President Trump's decision to subject the financing of Ukrainian security to additional scrutiny has raised concern among European allies concerned about Russian aggression.
"It is not time to reduce military or other support for Ukraine, it is time to give more support to Ukraine," the Baltic diplomat, speaking on condition of anonymity, told the Washington Examiner .
The Trump budget team and advisers are reviewing the $ 250 million lawmakers appropriated this year for the Security Assistance Initiative in Ukraine, a program congress created in 201
"Not only is there bipartisan support for this in Congress, but it seems to me that the president and the administration are acting very differently, so this is completely contrary to this," Heather Conley, director of the Europe Program at the Center for Strategic and International Studies, told by the Washington Examiner . "The decision to review Ukraine's assassination aid … is completely contrary to what the president himself said."
Trump boasted that "he was much tougher on Russia than Obama," despite Western dissatisfaction with used to praise Russian President Vladimir Putin and refuse to condemn Russia's meddling in the 2016 elections. This statement is rooted in Trump's 2017 decision to send deadly aid to Ukraine by launching a flow of Javelin anti-tank missiles and other weapons for upgrading ainskite war that former President Barack Obama would not approve.
Trump's national security team also made one point to cultivate warm relations with new Ukrainian President Vladimir Zelensky. The two sides are in the process of scheduling a visit to the White House for Zelensky, who was scheduled to meet Trump in Poland this weekend, as the White House canceled the visit when Hurricane Dorian approached Florida. National Security Advisor John Bolton spent two days this week in Ukraine, partly advising Zelensky not to "rush in" to any agreement with Russia on the conflict.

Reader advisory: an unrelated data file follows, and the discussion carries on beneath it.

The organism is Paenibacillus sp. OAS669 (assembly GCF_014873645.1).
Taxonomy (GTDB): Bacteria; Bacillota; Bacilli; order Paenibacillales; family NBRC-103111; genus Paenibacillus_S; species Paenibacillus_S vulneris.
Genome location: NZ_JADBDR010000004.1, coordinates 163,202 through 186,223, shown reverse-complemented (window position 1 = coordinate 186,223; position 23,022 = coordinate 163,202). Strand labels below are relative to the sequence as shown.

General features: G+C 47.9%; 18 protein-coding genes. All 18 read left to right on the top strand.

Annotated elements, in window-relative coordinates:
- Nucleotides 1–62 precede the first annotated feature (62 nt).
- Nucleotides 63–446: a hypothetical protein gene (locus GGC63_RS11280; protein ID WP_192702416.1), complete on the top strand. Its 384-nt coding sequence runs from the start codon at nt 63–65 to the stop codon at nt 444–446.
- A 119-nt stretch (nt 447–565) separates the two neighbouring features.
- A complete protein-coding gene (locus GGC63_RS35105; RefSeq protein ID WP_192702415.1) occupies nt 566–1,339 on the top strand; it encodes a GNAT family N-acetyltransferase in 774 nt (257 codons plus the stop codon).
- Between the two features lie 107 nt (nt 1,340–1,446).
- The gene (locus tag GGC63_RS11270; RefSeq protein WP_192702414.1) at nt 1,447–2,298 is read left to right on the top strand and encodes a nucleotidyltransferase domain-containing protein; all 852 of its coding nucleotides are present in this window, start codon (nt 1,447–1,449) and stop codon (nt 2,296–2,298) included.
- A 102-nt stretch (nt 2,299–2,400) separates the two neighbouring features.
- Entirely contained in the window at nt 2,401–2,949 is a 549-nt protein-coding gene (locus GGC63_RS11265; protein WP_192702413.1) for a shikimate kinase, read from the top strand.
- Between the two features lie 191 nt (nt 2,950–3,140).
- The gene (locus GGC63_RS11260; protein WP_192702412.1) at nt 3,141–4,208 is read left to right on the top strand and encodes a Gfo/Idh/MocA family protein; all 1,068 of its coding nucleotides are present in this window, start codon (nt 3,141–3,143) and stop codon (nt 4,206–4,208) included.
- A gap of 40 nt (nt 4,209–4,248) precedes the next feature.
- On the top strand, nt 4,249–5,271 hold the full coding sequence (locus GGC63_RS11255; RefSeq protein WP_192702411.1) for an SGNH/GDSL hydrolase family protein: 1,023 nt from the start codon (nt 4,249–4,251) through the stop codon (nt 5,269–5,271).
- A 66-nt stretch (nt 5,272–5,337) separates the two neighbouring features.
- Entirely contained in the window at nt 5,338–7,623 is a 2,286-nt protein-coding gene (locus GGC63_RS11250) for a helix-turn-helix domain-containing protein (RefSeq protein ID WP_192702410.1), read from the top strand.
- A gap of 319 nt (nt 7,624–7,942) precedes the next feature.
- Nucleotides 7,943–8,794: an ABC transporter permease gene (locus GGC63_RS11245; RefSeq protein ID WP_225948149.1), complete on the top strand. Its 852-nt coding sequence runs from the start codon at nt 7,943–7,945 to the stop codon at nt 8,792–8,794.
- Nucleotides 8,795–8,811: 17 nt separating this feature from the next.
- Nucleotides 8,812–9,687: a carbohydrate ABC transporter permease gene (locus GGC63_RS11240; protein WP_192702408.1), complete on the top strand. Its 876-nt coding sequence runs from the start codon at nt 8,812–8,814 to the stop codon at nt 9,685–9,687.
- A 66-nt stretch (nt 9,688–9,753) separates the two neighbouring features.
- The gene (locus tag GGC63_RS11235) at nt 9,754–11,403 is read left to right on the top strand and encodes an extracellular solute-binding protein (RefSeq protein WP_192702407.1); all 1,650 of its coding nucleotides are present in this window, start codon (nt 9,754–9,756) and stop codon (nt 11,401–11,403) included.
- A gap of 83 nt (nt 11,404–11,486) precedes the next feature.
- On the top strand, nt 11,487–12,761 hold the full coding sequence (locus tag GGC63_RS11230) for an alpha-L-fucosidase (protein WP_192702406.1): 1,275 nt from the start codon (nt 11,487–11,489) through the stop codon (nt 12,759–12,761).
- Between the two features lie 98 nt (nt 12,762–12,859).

"I think working on this over a period of time makes sense for the new government in Ukraine," Bolton tells US-backed Radio Free Europe / Radio Liberty. It also gives time to consider what exactly Putin might think – whether there is any possibility of Russia's position changing.
But the apparent skepticism about sending another $ 250 million to Ukraine, 20% of which is intended to buy weapons, came just days after Trump shook the G7 summit in France, advocating readmission of Russia in the world's leading bloc of industrialized democracies. That moment left Trump particularly vulnerable to criticism.
"President Trump must stop worrying about Vladimir Putin's disappointment and uphold the priority of US national security," Senate Foreign Relations Chief Bob Menendez, New Jersey, said Thursday. "Any further effort by President Trump to weaken US efforts to hold Russia accountable for undermining Ukraine's peace, security, stability, sovereignty or territorial integrity will be met with fierce opposition in Congress."
Conley warned yes reject the delay is an olive branch for Russia, noting that the White House Office of Management and Budget is involved in a comprehensive review of foreign aid to identify wasteful and ineffective spending.
"But if this is a delay message, then I think we have to reflect that it will start to be seen as a change in approach to both Russia's strategy and Ukraine in particular," she said.
Secretary Mark Esper's team works to prevent any major course correction, assuring the budget service that "the department has reviewed the foreign aid package and is supporting it."
But the idea that Trump could start views Ukraine through green shadows is all but comforting to former Soviet vassal states.
"Tens of millions – not to mention billions – these are tens of millions to help Ukraine protect freedom in Europe," the Baltic diplomat said. "This is the threshold of the Transatlantic Union, our borders. … It saves billions of Americans probably elsewhere, because Ukraine contains Russia. ”